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Hello,

I have terminological question. Consider the following properties of a full subcategory $B \subset A$, where $A$ is an abelian category, and we assume $B$ to be closed under finite direct sums.

(1) $B$ is closed under subs, quotients and extensions, i.e. for a short exact sequence $0 \to X \to Y \to Z \to 0$ in $A$, $Y$ is in $B$ if and only if $X,Z$ are in $B$.

(2) $B$ is closed under kernels, cokernels and extensions.

(3) $B$ is closed under kernels and cokernels.

I know that if $B$ satisfies (1) it is called Serre subcategory. Do the other two have a name?

I ask this because it seems that for derived category of $A$ with cohomologies in $B$ to be a triangulated sub-category of derived category of $A$, it is enough to have property (2). For example, it seems constructible sheaves satisfy (2) but not (1).

Thank you, Sasha

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(2) is just an abelian subcategory and (3) is an exact subcategory if you assume that $B$ contains a zero object –  Fernando Muro Jan 19 '12 at 11:22
    
@Martin: I would say a thick subcategory is one which is closed under summands and has the two out of three property for short exact sequences rather than being the same as a Serre subcategory. –  Greg Stevenson Jan 19 '12 at 12:38
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I am sorry, I changed (3); I wrote by mistake "closed under extensions". I wanted (3) as it is now; Then, as far as I understand, $B$ satisfying (3) is Abelian by itself. –  Sasha Jan 19 '12 at 13:28
    
I correct myself, I think that (3) is an abelian subcategory and (2) a thick abelian subcategory, but I can still be mistaken –  Fernando Muro Jan 19 '12 at 14:11

1 Answer 1

Since $A$ is an abelian category, it is in particular additive, i.e. has a zero object, a product functor: $A\times A\rightarrow A$, and is Ab-enriched, i.e. hom sets are abelian groups. Since $B$ is a full subcategory, it is also Ab-enriched. If $B$ is closed under finite direct sums, then $B$ also contains the zero object (via an empty direct sum). According to page 5 of Weibel's An Introduction to Homological Algebra, finite direct sums are the same as finite products in $A$. Hence, if $B$ is closed under finite direct sums then it also has a product functor: $B\times B\rightarrow B$. Thus, before we even place (1)-(3) we know $B$ is additive.

Now, if $B$ satisfies (3) then it's an abelian subcategory because it's abelian and exact sequences in $B$ are still exact in $A$ (see page 7 of Weibel). Of course, it's enough to verify that short exact sequences in $B$ are still exact in $A$, and this comes down to $B$ being closed under kernels and cokernels.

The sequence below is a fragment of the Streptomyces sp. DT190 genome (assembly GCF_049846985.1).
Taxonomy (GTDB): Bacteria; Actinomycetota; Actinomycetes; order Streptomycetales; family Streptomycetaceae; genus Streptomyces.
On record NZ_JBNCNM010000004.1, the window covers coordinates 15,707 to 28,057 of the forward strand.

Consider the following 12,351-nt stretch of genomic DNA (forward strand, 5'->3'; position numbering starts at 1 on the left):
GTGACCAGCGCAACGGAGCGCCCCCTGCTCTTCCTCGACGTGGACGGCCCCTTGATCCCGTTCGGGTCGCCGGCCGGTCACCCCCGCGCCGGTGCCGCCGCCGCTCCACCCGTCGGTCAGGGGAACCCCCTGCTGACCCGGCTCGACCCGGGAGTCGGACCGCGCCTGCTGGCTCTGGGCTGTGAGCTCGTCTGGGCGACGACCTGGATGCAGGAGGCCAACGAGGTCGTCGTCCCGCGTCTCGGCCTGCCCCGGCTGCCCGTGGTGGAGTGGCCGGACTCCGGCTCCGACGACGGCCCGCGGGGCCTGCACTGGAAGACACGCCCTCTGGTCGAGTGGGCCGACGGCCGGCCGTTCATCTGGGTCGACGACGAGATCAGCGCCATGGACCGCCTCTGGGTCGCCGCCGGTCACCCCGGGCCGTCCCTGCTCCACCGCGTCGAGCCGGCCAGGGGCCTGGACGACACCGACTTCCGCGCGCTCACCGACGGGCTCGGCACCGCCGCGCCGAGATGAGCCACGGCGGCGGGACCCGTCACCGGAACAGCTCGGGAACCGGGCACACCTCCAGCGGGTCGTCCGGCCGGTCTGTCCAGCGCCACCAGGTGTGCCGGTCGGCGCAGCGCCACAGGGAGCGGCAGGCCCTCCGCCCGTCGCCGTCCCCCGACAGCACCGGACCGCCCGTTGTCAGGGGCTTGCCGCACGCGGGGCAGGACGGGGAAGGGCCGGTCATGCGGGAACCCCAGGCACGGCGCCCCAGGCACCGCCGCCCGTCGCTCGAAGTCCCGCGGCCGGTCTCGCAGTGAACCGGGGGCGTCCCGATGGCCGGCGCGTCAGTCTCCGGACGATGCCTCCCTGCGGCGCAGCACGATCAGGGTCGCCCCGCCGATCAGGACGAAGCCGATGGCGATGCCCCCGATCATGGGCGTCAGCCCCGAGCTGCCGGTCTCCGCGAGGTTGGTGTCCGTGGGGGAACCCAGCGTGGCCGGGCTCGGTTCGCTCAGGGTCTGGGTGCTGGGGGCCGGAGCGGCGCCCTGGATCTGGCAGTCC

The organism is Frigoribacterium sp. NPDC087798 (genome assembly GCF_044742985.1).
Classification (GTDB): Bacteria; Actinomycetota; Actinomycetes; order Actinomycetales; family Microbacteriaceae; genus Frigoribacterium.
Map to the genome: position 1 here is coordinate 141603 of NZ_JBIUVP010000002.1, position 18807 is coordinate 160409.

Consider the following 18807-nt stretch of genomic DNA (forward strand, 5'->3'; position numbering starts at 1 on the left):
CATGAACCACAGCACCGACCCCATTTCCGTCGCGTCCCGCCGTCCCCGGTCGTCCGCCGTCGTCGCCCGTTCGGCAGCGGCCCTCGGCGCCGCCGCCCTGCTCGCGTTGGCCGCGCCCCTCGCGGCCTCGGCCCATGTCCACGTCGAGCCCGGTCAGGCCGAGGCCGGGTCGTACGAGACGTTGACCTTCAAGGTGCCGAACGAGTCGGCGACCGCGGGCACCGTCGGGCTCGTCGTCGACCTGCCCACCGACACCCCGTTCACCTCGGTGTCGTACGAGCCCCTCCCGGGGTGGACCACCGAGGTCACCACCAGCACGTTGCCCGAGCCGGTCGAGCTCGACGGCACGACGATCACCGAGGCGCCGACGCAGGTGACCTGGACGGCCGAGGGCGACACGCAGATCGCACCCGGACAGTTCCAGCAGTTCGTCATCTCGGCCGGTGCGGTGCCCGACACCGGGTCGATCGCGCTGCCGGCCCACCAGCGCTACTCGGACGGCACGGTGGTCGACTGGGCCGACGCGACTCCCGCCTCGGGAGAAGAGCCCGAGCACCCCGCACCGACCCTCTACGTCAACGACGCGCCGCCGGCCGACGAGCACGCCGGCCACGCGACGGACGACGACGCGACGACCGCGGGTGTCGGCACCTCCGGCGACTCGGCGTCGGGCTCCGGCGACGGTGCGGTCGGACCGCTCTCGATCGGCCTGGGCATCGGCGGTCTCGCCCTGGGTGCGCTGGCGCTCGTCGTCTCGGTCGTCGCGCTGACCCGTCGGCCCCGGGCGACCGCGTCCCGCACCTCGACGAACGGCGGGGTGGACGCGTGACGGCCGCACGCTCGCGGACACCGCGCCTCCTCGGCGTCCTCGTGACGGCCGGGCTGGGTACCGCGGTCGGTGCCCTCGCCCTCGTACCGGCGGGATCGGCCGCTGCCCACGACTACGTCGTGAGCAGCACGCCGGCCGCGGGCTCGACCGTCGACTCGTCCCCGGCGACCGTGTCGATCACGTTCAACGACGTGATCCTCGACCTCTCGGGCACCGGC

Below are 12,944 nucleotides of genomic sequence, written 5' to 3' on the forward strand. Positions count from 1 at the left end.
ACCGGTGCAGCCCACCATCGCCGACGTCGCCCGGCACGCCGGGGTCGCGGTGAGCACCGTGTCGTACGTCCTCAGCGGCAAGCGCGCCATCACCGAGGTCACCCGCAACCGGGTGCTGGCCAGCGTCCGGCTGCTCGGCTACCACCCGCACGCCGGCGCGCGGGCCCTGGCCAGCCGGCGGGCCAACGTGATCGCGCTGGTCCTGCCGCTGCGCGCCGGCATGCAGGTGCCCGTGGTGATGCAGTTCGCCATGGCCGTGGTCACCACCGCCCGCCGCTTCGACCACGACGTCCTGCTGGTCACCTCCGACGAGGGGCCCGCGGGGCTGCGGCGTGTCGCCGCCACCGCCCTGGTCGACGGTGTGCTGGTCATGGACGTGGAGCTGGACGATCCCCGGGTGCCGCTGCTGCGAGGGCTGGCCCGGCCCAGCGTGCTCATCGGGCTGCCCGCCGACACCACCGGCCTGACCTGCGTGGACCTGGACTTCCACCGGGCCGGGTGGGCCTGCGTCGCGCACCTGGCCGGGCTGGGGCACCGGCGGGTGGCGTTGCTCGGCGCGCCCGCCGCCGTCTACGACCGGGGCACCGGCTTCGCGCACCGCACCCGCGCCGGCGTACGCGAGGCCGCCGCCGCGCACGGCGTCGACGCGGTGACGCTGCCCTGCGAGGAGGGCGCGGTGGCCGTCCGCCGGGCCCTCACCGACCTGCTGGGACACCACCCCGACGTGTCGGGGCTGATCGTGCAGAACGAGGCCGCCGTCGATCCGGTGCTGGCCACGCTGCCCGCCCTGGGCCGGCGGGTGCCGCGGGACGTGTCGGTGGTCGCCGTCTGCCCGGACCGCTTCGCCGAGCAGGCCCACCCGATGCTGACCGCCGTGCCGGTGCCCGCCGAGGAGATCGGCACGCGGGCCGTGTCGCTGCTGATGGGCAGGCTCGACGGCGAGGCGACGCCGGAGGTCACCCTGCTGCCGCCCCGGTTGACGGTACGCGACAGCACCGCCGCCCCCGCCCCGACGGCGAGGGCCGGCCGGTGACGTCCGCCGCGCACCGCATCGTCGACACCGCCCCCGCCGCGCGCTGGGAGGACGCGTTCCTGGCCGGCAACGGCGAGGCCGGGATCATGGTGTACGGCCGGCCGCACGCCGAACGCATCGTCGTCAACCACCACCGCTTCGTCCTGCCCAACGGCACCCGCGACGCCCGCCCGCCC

A category is exact if it possesses a class of short exact sequences. See wikipedia's article for details. Every abelian category is exact and is closed under extensions. Thus, if $B$ satisfies (3) then it must also satisfy (2), under your initial assumptions on $B$.

A final note of caution: when someone says thick subcategory they usually mean (in my experience) that the ambient category is triangulated, which $A$ need not be. According to nLab, some people use the term thick subcategory if the ambient category is abelian, but there seems to be disagreement about the meaning of the term when so applied. The majority seem to use it to mean that the subcategory is closed under extensions (but not necessarily under kernels and cokernels). So...this paragraph is answering a question of terminology which you didn't ask, but which Fernando Muro's second comment brought up.

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The full subcategory of projectives in the category of modules over most rings is closed under finite direct sums but is not abelian. –  Mariano Suárez-Alvarez Jan 19 '12 at 20:31
    
(Your last paragraph somehow makes me think that triangulated is something more than abelian («...is only abelian.») but very few triangulated categories are abelian!) –  Mariano Suárez-Alvarez Jan 19 '12 at 20:33
    
@Mariano: Whoops, you have caught a typo. I meant to say "B is additive" and then with (3) you get B to be abelian. –  David White Jan 19 '12 at 21:04
    
@David: I am not sure what do you mean by (3) implies (2). In (2) I mean that if 0->X->Y->Z->0 is a sequence in A, and X,Z are in B, then Y is in B. Then (3) certainly doesn't imply (2); For example, semisimple modules as a subcategory of all modules satisfy (3) but not (2). Am I correct? –  Sasha Jan 23 '12 at 18:20
    
@Sasha: The claim that (3) implies (2) was the one I felt least sure about, because it seems like you're getting something for free. I'm basing it on wikipedia's claim that every abelian category is exact, and exact means you get $Y\in B$ in the notation of your comment. Does your example satisfy the standing hypotheses on $B$, i.e. full subcategory and closed under finite direct sums? If so, can you come up with an explicit short exact sequence to show $B$ is not closed under extensions? –  David White Jan 23 '12 at 18:31

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